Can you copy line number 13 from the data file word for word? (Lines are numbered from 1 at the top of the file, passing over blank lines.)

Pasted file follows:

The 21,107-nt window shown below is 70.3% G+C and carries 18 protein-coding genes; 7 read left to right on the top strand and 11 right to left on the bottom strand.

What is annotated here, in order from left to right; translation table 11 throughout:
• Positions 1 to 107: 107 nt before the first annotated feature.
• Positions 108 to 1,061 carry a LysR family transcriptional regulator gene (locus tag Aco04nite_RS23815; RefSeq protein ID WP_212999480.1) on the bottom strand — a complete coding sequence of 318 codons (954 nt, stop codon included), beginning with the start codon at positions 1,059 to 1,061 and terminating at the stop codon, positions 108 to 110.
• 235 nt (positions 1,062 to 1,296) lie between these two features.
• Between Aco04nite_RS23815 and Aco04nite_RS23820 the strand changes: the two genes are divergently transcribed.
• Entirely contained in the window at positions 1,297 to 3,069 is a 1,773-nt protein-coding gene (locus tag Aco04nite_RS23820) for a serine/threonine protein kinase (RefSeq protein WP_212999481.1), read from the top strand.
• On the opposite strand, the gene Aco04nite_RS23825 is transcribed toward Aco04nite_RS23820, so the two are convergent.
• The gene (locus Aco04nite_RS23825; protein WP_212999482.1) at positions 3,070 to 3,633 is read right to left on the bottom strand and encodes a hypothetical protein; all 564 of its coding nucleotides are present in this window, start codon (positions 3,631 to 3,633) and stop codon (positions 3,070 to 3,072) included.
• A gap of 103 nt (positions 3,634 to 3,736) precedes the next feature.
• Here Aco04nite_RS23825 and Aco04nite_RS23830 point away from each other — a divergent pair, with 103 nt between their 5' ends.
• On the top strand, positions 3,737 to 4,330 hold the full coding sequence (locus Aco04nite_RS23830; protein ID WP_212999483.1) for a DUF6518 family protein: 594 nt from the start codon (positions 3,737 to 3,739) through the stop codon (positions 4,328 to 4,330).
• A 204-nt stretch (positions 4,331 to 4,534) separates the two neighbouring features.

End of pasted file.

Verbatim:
• A 204-nt stretch (positions 4,331 to 4,534) separates the two neighbouring features.